All around us things appeared to be changing. Since the scandal of Watergate and Nixon’s unprecedented resignation of the presidency as well as the final end of the Vietnam War, nobody seemed to be sure of anything!
David invited a group of us up to Connecticut again and it was comforting to be with friends — sorting it out. Bill Strawbridge drove up with his three young children, Michael, Geoffrey and Sabrina.
I drove back to Manhattan with Bill and his kids. I remember that there was a news report on the radio about a person becoming a millionaire for some reason. Young Michael said, “Gee! I wonder how it’d feel to be a millionaire!”
Since Michael’s grandfather was Nelson Rockefeller, that innocent comment stuck in my mind!
Raymond Taylor, the clerk of the North Carolina Supreme Court who had become my friend after I’d photographed the Court, was in Manhattan and the next day I took him, S.J. Mendelson and Beth to lunch at J.G. Melon.
Beth and S.J. had also known Rick Horton and had heard so much about my North Carolina adventure that I thought it’d be good for them to meet Raymond.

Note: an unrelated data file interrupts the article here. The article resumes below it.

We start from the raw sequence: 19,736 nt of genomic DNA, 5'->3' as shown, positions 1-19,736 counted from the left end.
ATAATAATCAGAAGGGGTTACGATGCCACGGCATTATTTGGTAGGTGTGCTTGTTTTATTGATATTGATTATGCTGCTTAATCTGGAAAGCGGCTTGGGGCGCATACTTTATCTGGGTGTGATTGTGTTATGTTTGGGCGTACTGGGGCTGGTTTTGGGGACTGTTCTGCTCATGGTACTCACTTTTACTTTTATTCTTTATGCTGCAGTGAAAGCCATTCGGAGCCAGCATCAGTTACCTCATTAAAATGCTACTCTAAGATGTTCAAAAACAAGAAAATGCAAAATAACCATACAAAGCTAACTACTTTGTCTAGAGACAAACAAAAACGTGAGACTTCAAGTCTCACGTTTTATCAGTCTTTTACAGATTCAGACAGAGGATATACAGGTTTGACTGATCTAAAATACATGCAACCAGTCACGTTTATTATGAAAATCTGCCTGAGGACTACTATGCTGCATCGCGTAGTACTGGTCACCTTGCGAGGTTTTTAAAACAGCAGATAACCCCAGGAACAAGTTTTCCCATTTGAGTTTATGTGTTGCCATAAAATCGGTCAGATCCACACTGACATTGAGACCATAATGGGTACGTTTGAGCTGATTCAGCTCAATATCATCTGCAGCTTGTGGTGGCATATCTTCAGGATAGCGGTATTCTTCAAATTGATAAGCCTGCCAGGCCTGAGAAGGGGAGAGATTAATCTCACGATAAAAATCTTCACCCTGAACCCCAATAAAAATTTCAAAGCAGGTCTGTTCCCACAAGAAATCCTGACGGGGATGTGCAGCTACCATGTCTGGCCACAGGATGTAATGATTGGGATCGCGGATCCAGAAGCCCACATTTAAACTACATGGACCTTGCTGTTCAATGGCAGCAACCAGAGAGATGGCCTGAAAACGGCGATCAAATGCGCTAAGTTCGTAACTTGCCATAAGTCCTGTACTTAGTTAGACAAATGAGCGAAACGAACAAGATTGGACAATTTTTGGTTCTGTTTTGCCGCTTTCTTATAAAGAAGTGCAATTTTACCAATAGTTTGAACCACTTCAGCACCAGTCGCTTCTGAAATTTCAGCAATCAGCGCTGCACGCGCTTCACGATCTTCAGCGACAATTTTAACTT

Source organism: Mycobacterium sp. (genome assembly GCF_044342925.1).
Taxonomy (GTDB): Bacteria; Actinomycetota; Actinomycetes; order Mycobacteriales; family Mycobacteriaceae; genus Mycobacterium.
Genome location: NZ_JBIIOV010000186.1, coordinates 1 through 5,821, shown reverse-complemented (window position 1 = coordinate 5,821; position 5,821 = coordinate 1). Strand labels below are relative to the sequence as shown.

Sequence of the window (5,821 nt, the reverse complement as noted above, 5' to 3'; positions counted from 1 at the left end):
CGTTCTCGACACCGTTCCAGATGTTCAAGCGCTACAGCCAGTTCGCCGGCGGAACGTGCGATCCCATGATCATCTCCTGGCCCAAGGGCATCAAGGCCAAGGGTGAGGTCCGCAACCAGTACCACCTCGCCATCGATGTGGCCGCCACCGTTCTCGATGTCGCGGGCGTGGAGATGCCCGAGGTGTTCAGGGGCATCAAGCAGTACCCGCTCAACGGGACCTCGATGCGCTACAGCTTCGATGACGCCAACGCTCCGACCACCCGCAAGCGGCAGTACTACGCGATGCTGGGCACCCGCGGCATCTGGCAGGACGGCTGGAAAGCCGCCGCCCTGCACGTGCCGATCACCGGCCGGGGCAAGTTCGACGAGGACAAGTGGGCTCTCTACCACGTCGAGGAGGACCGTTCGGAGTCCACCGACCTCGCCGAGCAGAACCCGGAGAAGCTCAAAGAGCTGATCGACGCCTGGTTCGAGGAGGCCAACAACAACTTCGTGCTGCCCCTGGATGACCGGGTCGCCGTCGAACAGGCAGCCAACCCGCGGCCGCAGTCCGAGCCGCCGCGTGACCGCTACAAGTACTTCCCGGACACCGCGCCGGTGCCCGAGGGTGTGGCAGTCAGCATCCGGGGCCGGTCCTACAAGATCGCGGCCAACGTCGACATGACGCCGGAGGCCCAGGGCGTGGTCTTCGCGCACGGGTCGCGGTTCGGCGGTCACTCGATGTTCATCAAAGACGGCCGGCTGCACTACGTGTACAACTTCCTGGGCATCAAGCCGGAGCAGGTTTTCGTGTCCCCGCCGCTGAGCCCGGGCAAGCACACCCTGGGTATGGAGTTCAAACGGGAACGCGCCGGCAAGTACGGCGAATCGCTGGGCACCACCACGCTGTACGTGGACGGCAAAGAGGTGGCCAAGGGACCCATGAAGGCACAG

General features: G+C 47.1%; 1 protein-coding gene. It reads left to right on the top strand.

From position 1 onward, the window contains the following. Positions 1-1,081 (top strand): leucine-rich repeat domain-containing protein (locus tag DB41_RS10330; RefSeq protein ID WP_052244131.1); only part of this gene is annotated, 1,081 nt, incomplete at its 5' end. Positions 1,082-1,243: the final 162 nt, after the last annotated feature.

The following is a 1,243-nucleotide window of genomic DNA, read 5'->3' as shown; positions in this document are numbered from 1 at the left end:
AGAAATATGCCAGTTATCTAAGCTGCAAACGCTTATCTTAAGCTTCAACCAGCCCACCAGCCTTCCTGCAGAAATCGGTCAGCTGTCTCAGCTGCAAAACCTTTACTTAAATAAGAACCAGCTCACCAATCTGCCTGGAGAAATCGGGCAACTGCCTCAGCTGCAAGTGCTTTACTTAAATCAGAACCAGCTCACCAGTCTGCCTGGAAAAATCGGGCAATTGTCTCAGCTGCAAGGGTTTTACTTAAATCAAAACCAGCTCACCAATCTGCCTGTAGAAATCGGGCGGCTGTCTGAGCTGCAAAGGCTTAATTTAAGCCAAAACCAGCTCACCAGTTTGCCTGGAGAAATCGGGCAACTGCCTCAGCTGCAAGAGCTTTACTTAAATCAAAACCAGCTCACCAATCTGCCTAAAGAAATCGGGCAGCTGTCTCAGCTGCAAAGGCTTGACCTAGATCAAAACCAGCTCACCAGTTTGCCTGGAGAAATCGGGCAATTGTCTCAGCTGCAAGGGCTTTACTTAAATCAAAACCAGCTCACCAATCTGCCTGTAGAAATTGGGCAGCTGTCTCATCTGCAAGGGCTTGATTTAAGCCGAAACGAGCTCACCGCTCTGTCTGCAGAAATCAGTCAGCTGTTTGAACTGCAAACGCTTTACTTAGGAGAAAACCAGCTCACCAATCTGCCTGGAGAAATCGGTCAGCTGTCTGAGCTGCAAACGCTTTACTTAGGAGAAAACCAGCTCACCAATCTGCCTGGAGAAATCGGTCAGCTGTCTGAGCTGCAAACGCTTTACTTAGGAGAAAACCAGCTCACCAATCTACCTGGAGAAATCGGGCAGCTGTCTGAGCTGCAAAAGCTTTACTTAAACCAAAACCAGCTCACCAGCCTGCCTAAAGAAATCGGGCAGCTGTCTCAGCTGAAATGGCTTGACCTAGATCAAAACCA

He was flying back to North Carolina later in the afternoon and Beth offered him a ride to the airport. She wasn’t available but would have S.J. Mendelson take her car and do it. She and S.J. had become good friends.
So S.J. and I took Raymond to La Guardia.
So many people had come to Manhattan. Jim DeWoody had a visit from an old girlfriend of his, Beth Sampson. And since he was dating Beth Rudin, Beth R. was obsessing about it. Rick Horton also came to town with Jane something, a friend from North Carolina. One night we all went to 12 West — yet another downtown discotheque!
Beth Rudin had a wonderful silk pants outfit that was the exact sky blue color of her eyes. It acquired the name, “The Blue Death,” and that’s what Beth decided to use as a defensive weapon that night. I remember at one point Beth and I were standing by the table loaded with fresh fruit (Many clubs were providing fruit since drugs were so prevalent. I guess the thought was that anything healthy was a plus!) and Jim and Beth Sampson danced on by. Beth saw that Jim’s arm was around Sampson’s waist and, gasping, muttered: “I think I’m going to throw up!”
Marie-Christine and Arnaud d’Usseau had moved to a pretty apartment on West Eleventh Street in the Village. I stopped by to visit and give Marie-Christine an antique fan that I spotted uptown in a little shop in the East 70s.